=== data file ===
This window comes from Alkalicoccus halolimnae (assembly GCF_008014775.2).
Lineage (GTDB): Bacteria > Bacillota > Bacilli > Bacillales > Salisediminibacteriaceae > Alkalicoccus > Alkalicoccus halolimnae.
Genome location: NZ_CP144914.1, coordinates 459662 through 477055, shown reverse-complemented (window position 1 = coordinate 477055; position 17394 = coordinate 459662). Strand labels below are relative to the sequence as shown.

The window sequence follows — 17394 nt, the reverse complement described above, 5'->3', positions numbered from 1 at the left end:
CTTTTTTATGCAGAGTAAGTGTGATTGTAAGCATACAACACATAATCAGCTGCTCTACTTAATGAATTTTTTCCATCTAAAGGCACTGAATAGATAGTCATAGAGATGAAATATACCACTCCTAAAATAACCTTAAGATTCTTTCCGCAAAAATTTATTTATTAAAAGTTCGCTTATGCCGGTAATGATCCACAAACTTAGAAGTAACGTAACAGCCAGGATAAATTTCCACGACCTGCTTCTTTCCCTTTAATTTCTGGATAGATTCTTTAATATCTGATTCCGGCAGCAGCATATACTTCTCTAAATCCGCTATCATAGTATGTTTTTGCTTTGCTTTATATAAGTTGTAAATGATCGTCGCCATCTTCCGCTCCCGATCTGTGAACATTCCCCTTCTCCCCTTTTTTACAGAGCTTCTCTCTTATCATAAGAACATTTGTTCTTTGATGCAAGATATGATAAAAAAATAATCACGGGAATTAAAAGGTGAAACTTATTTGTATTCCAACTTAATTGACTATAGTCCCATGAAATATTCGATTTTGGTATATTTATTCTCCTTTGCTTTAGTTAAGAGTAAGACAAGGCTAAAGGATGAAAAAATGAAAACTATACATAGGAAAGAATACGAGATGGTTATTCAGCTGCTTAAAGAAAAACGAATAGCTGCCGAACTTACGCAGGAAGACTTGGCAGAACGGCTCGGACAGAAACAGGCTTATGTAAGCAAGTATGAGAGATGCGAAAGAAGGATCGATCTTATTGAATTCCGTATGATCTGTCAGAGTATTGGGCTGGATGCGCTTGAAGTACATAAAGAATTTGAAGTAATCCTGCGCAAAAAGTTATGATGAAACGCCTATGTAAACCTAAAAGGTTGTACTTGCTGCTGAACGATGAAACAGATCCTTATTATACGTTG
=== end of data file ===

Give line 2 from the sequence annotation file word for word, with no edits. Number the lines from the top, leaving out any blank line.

Lineage (GTDB): Bacteria > Bacillota > Bacilli > Bacillales > Salisediminibacteriaceae > Alkalicoccus > Alkalicoccus halolimnae.